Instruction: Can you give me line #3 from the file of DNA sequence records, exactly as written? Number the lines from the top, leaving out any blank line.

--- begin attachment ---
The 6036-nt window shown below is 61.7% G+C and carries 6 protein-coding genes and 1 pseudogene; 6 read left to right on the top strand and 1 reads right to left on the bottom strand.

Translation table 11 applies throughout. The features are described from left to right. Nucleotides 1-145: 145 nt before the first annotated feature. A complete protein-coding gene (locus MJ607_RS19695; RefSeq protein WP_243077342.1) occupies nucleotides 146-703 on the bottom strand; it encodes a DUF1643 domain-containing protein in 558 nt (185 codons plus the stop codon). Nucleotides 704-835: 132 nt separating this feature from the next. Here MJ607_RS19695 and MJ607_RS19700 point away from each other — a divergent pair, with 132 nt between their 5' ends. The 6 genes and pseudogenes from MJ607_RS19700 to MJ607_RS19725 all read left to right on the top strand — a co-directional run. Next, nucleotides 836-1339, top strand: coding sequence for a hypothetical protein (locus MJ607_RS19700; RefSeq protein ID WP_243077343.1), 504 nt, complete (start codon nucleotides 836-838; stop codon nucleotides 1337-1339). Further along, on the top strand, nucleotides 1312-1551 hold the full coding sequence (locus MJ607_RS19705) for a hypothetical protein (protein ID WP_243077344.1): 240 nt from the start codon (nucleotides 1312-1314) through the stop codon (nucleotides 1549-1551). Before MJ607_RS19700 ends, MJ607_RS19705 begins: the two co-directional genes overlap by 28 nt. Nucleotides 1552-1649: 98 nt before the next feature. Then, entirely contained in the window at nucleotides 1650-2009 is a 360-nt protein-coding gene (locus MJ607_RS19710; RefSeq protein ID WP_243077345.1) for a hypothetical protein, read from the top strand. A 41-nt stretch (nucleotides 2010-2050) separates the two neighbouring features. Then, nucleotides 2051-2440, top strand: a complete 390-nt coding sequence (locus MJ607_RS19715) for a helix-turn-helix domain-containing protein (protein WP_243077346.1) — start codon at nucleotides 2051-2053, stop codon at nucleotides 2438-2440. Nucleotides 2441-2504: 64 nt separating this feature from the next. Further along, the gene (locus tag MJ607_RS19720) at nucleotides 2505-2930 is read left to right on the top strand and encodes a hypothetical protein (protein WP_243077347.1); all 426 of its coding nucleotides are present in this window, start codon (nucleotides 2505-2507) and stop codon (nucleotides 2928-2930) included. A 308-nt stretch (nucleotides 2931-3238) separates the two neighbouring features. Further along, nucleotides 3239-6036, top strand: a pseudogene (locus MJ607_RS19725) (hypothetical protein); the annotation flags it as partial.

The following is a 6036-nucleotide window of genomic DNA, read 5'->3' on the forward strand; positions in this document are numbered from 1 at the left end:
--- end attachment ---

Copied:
The following is a 6036-nucleotide window of genomic DNA, read 5'->3' on the forward strand; positions in this document are numbered from 1 at the left end: